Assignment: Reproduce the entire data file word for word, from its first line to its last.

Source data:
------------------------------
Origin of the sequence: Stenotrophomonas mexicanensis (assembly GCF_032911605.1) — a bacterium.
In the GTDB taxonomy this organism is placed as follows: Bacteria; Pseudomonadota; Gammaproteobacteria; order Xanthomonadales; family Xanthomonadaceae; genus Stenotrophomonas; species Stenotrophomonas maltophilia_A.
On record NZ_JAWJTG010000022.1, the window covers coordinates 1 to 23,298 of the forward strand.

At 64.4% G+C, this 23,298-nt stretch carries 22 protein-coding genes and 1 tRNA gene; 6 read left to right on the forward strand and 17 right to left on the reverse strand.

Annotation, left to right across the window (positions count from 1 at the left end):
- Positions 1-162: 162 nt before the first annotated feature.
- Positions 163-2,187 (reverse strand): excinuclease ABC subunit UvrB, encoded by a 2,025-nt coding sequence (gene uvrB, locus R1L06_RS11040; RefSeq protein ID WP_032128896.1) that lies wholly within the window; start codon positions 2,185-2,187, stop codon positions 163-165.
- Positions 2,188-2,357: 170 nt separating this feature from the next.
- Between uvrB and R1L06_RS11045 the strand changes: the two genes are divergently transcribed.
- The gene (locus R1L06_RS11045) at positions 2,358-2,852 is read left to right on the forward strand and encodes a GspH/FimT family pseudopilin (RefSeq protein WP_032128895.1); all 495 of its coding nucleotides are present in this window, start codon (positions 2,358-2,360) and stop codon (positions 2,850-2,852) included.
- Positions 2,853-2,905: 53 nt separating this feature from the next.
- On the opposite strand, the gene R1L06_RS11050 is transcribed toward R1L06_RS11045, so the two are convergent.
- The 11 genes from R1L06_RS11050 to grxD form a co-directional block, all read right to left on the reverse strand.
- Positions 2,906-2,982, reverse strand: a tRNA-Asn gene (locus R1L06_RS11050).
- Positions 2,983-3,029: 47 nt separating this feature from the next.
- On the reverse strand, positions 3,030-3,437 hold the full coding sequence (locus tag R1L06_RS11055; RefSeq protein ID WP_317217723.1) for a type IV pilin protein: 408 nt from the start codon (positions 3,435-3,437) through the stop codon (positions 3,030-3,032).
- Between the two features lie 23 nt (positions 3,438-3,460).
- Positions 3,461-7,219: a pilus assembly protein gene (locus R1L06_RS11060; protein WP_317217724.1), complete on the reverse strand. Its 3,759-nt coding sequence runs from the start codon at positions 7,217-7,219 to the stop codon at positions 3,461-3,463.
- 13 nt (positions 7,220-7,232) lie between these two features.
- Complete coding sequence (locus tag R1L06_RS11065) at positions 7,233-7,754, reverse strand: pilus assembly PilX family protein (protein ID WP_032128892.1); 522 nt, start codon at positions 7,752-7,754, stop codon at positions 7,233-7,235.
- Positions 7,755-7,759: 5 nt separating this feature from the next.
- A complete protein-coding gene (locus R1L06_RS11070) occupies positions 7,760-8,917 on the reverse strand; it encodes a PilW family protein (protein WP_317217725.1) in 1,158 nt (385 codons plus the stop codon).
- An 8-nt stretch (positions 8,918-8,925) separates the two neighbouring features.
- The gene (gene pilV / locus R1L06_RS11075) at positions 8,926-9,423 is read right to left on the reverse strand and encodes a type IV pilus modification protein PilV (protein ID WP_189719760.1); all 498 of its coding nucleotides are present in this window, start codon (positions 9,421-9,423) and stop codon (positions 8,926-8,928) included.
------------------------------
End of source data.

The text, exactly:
Origin of the sequence: Stenotrophomonas mexicanensis (assembly GCF_032911605.1) — a bacterium.
In the GTDB taxonomy this organism is placed as follows: Bacteria; Pseudomonadota; Gammaproteobacteria; order Xanthomonadales; family Xanthomonadaceae; genus Stenotrophomonas; species Stenotrophomonas maltophilia_A.
On record NZ_JAWJTG010000022.1, the window covers coordinates 1 to 23,298 of the forward strand.

At 64.4% G+C, this 23,298-nt stretch carries 22 protein-coding genes and 1 tRNA gene; 6 read left to right on the forward strand and 17 right to left on the reverse strand.

Annotation, left to right across the window (positions count from 1 at the left end):
- Positions 1-162: 162 nt before the first annotated feature.
- Positions 163-2,187 (reverse strand): excinuclease ABC subunit UvrB, encoded by a 2,025-nt coding sequence (gene uvrB, locus R1L06_RS11040; RefSeq protein ID WP_032128896.1) that lies wholly within the window; start codon positions 2,185-2,187, stop codon positions 163-165.
- Positions 2,188-2,357: 170 nt separating this feature from the next.
- Between uvrB and R1L06_RS11045 the strand changes: the two genes are divergently transcribed.
- The gene (locus R1L06_RS11045) at positions 2,358-2,852 is read left to right on the forward strand and encodes a GspH/FimT family pseudopilin (RefSeq protein WP_032128895.1); all 495 of its coding nucleotides are present in this window, start codon (positions 2,358-2,360) and stop codon (positions 2,850-2,852) included.
- Positions 2,853-2,905: 53 nt separating this feature from the next.
- On the opposite strand, the gene R1L06_RS11050 is transcribed toward R1L06_RS11045, so the two are convergent.
- The 11 genes from R1L06_RS11050 to grxD form a co-directional block, all read right to left on the reverse strand.
- Positions 2,906-2,982, reverse strand: a tRNA-Asn gene (locus R1L06_RS11050).
- Positions 2,983-3,029: 47 nt separating this feature from the next.
- On the reverse strand, positions 3,030-3,437 hold the full coding sequence (locus tag R1L06_RS11055; RefSeq protein ID WP_317217723.1) for a type IV pilin protein: 408 nt from the start codon (positions 3,435-3,437) through the stop codon (positions 3,030-3,032).
- Between the two features lie 23 nt (positions 3,438-3,460).
- Positions 3,461-7,219: a pilus assembly protein gene (locus R1L06_RS11060; protein WP_317217724.1), complete on the reverse strand. Its 3,759-nt coding sequence runs from the start codon at positions 7,217-7,219 to the stop codon at positions 3,461-3,463.
- 13 nt (positions 7,220-7,232) lie between these two features.
- Complete coding sequence (locus tag R1L06_RS11065) at positions 7,233-7,754, reverse strand: pilus assembly PilX family protein (protein ID WP_032128892.1); 522 nt, start codon at positions 7,752-7,754, stop codon at positions 7,233-7,235.
- Positions 7,755-7,759: 5 nt separating this feature from the next.
- A complete protein-coding gene (locus R1L06_RS11070) occupies positions 7,760-8,917 on the reverse strand; it encodes a PilW family protein (protein WP_317217725.1) in 1,158 nt (385 codons plus the stop codon).
- An 8-nt stretch (positions 8,918-8,925) separates the two neighbouring features.
- The gene (gene pilV / locus R1L06_RS11075) at positions 8,926-9,423 is read right to left on the reverse strand and encodes a type IV pilus modification protein PilV (protein ID WP_189719760.1); all 498 of its coding nucleotides are present in this window, start codon (positions 9,421-9,423) and stop codon (positions 8,926-8,928) included.